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Separating Mixtures Game

Description

5.5CD: Mixtures Matter and Energy

Students match a mixture with an appropriate tool to separate it, then design a series of steps to separate a more complex mixture (solution).

Materials

1 Attachment: Mixture Cards (per group)

1 Attachment: Tool/ Equipment Cards (per group)

1 Attachment: Sequencing Cards (per group) Baggies (per group) Card stock (per student) Scissors (per student)

Procedure

1.Mixture Match Game Directions Duplicate several sets of the cards on card stock and cut apart. Place one set of Mixtures Cards and one set of Tool/ Equipment Cards in each baggie. Have students work in groups of three or four. Students will place the Mixtures Cards in a pile and draw a card. They will then determine which tool in the other set of cards works best to separate it. Have students discuss why the tool works and share their supportive reasoning before the next student’s turn.

2.Discuss correct matches at the end of the game, as appropriate.

3.Separating Mixtures Game Directions Duplicate the Sequencing Cards and arrows on card stock, then cut apart. Ask students to envision, sand, sugar, iron filings, and rice combined into one container. Students will discuss a plan for separating this mixture. The cards and arrows will be used to create a sequence for separating the complex mixture. Allow students to look at the cards and create multiple options for sequences until one makes the most sense.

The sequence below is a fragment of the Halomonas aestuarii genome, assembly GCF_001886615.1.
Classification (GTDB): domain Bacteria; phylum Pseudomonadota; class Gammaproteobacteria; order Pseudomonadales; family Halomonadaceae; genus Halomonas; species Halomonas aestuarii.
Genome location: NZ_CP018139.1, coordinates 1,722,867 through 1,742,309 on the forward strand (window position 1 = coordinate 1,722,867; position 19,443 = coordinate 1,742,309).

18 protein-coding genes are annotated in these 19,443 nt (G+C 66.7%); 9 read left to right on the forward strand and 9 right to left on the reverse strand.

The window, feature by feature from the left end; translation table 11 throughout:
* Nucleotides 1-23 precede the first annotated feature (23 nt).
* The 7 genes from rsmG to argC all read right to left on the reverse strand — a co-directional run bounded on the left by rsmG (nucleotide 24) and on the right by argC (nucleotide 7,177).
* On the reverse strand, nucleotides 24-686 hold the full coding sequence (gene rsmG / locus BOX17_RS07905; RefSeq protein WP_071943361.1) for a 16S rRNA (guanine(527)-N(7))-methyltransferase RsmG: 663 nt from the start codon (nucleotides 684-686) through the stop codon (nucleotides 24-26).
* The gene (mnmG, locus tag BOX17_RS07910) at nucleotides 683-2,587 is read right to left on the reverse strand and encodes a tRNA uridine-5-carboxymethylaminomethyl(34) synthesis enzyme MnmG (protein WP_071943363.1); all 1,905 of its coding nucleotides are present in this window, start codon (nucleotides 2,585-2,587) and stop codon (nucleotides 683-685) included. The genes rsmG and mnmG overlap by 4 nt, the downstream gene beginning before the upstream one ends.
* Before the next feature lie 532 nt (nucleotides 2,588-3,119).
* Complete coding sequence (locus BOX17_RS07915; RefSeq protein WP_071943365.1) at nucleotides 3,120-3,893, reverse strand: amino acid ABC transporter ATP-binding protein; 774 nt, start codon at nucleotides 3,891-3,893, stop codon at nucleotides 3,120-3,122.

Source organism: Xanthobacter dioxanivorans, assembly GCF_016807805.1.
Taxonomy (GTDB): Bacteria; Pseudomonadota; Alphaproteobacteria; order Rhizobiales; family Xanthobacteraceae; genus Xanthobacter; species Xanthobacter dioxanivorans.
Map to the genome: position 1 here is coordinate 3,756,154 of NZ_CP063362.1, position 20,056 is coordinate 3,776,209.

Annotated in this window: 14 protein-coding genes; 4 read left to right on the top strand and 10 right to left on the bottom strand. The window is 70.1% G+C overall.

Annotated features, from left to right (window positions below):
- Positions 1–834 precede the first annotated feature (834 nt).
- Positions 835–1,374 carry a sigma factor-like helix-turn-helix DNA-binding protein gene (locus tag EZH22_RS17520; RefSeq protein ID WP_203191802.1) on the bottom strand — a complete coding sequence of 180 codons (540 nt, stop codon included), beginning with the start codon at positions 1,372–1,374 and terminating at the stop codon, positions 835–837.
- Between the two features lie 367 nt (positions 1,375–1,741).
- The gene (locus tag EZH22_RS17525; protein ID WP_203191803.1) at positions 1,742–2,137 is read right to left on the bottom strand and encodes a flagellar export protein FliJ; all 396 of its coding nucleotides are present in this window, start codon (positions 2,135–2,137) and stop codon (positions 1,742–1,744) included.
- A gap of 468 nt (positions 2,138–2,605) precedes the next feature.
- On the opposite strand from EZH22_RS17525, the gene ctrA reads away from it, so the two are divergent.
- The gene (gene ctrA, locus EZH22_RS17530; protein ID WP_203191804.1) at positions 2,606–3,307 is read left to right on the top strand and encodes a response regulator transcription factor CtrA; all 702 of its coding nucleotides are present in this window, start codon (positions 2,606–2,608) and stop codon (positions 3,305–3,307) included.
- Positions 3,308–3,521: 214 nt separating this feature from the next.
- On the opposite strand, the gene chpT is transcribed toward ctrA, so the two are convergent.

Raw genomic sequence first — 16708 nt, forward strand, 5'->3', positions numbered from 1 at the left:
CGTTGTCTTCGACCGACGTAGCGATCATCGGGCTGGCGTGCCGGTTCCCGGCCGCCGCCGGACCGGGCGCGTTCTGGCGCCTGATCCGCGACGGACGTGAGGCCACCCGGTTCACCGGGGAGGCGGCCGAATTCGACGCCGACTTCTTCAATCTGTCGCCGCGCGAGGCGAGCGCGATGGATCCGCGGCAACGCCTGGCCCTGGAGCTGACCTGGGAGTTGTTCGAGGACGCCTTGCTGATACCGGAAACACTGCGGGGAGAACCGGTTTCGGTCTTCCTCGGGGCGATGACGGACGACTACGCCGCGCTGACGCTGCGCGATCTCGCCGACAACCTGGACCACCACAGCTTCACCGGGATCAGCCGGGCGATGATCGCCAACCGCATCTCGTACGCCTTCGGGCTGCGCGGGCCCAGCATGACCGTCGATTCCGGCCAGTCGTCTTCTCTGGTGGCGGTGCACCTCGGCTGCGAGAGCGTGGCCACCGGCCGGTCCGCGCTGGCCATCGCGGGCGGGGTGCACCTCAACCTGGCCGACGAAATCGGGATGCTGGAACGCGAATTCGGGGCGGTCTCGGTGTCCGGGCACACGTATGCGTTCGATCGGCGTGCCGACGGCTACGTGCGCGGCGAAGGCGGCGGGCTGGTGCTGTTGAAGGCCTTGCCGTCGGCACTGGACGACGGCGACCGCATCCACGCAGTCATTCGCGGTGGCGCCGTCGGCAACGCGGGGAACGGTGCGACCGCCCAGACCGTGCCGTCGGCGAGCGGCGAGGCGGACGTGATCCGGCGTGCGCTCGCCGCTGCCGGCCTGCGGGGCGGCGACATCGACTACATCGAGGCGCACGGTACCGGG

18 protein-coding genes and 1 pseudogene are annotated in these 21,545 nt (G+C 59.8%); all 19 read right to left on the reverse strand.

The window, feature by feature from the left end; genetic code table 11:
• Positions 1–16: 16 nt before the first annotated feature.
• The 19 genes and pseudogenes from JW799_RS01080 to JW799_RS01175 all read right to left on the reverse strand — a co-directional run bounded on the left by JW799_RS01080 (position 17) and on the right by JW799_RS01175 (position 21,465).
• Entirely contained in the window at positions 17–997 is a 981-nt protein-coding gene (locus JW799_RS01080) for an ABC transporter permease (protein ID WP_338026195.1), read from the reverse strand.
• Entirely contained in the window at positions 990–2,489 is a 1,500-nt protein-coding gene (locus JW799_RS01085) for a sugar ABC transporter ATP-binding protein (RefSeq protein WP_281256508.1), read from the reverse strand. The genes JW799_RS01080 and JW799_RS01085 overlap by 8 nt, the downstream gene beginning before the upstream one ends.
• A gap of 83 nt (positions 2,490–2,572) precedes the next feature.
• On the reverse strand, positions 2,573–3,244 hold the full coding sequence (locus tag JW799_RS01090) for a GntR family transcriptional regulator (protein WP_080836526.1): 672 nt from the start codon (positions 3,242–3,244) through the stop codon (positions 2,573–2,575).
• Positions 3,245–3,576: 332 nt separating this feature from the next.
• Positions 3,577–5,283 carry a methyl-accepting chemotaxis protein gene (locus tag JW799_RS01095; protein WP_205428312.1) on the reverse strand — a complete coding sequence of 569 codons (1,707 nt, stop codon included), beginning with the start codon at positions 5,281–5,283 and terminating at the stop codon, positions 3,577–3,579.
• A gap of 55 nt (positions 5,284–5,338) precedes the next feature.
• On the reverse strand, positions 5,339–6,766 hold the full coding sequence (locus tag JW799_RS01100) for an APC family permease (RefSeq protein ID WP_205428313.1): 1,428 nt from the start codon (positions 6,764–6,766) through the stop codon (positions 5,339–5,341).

4.Discuss the final sequence with students. In the case of misconceptions, ask questions that will prompt them to fix the sequence on their own.

Guiding Points

y

Students must understand that mixtures can be separated into their individual parts. • Students must be able to identify the physical properties of both the ingredients and the mixtures/ solutions they form. • Students must understand that the physical properties of a substance will determine the method for separating the mixture. • Students must understand that solutions are a type of mixture in which one ingredient dissolves in another.

Guiding Questions

1.What are ingredients?

2.Why is it important to know the physical properties of the ingredients in the mixture in order to separate the mixture?

3.Suppose you had a mixture that contained a substance made of iron. Based on irons physical properties, what is an example of a tool that you could use to separate the iron from the mixture?

4.If you had a mixture in which one ingredient dissolved in water and another ingredient did not, which tool or equipment could you use to separate the mixture?

5.If you had a mixture of salt water, how could you separate the salt from the water?

Attachments

Mixture Cards Tool/ Equipment Cards Sequencing Cards

Attachment: Mixture Cards

5.5CD: Mixtures Matter and Energy

 Lettuce Rocks Salt Paperclips and and and and tomatoes sand sand marbles Red marbles and blue marbles Salt and water Uncooked rice and gravel Sand and water Flour and Spaghetti Tiny red beads and tiny white beads Aluminum uncooked and nails and rice meatballs iron nails Bran Tea leaves and hot water Cooked macaroni and boiling water cereal Raisins and and raisins peanuts

5.5CD: Mixtures Matter and Energy

Attachment: Tool/ Equipment Cards

 Fork Fork Beaker, filter, and funnel Beaker, filter, and funnel Magnet Magnet Sieve Sieve Craft stick Craft Stick Colander Tea Strainer Hot plate Tweezers Tweezers Tweezers

Attachment: Sequencing Cards

5.5CD: Mixtures Matter and Energy

Use a magnet to separate the iron filings.

Use a strainer to separate the rice.

Pour water into the mixture to dissolve the sugar

Pour the mixture through a filter set inside a funnel to separate the sand.

Evaporate the water using a hot plate to separate the sugar